Last Updated on January 28, 2020
Selina Todd, a professor of Modern History at Oxford, has had to be provided with security in her lectures due to threats from transgender activists.
Todd, who teaches at St Hilda’s College, Oxford, was accused of “transphobia” by the transgender activists for her previous work in women’s rights advocacy.
“My research suggests that women who posed as men in the past were often lesbians seeking to protect themselves, or because they want to do jobs that were only available to men,” Todd explained to The Telegraph. “The first complaint that was made against me was to say that I was transphobic because it would be impossible for a transgender student to be taught by me.”
VIDEO: Teen Girl Transitions to Boy, Transitions Back to Girl, Regrets Voice Change Most
Two students later approached her and told them they were aware of threats made against her on an email network that they were a part of. “The university investigated the threats and came back to me to say their intelligence on them is such that they are providing me security for all of my lecturers for the rest of this year. They said ‘you’re having two men in the rest of your lectures’,” Todd said.
Some students turned up to her lecture at Oxford in pro-transgender t-shirts, but the “two burly guys” most likely put them off from doing anything. Todd’s department now receives daily complaints against her from students.
READ MORE: Mom Asks Magazine If She Should Buy 13-Year-Old Trans Kid a Sex Toy
She hit back on social media against people who were criticising the security being given to her, but said she would rather not wait and “get hit in the face”:
I understand those sceptical abt how serious threats made towards me were/are. As a historian, I like robust evidence. But on basis of limited info me and my employer could get, we decided not to wait and see if I'd get hit in the face like @bindelj before taking action.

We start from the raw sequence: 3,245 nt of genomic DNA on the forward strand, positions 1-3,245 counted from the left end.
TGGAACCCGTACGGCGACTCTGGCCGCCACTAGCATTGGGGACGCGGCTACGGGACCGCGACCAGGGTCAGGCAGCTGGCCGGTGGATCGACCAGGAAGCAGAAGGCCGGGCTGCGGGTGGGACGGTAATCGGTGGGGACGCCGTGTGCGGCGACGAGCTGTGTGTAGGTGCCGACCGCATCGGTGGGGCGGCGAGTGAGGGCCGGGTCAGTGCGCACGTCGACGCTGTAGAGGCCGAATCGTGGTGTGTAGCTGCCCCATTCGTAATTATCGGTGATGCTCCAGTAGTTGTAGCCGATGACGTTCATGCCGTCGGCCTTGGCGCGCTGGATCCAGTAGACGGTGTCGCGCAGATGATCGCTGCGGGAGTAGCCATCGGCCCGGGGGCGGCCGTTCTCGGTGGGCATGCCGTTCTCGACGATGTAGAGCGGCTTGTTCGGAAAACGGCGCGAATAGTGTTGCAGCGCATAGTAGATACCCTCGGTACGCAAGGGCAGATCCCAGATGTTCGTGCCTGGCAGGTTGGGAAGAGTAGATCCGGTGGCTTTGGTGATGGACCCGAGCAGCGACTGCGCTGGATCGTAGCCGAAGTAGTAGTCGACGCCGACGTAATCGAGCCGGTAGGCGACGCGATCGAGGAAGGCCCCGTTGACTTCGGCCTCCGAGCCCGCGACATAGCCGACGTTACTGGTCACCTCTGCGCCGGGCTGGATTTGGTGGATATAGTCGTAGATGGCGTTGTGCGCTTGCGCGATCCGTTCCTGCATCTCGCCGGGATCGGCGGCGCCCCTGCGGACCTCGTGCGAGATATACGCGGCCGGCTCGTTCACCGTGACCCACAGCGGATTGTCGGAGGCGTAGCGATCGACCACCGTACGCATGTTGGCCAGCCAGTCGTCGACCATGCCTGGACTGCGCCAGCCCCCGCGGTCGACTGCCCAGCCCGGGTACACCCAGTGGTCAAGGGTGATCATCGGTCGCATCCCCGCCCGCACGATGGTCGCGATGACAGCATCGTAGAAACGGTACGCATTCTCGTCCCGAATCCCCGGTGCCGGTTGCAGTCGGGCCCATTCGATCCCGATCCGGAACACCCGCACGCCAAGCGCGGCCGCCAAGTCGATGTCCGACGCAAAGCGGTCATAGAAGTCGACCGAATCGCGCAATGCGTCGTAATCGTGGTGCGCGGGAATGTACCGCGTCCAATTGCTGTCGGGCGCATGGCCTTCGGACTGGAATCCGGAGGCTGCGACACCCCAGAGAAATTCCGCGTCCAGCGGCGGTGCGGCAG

— Selina Todd (@selina_todd) January 25, 2020
Todd spoke on BBC Radio 4’s flagship “Today” programme about the controversy, and said that her position showed just how important the right to speak and think freely is. “In the world today, democracy is under threat, and that therefore we all have to defend the right for all people to have freedom of speech, and freedom of debate,” she argued:
Within a democracy, arguments about rights are always current. As a historian, I know that it’s absolutely not the case that you can just say “trans people’s rights matter more than women’s rights, you’ve all got to shut up.” That’s not how democracies work, it’s always the case that groups needs and interests can conflict with other completely legitimate groups… There is also a wider debate here as to what universities are for, and to my mind they’re for modelling respectful, democratic debate, and that’s what we should be allowed to do… This may sound like a storm in a teacup and something that’s just about student activists, but students become graduates and Oxford students tend to become graduates who go into things like politics and the media and the civil service, so if they are learning that no debate is the way to run a society, we should all be worried.
READ MORE: Trans MMA Fighter Who Broke Woman’s Skull Celebrated as “Bravest Athlete in History”
Writing in The Telegraph, James Kirkup said her case was “so troubling” because it wasn’t “a reaction to something she said on Twitter,” but because of her academic research:
Work like Todd’s isn’t abstract intellectual diversion. It is essential to understanding one of the biggest social questions of the day. Yet some people are threatening to harm her for it, and she is not alone in that. The trans issue desperately needs better research and evidence, not least for the sake of trans people themselves. Yet a toxic combination of aggressive activism and political neglect has created a vacuum of evidence that risks being filled with propaganda. Free speech for Selina Todd and others like her is anything but academic.
A spokesman for Oxford said that they couldn’t comment on individual arrangements, but that “when staff raise concerns with us, the university will always review the circumstances and offer appropriate support to ensure their safety and their freedom of expression.”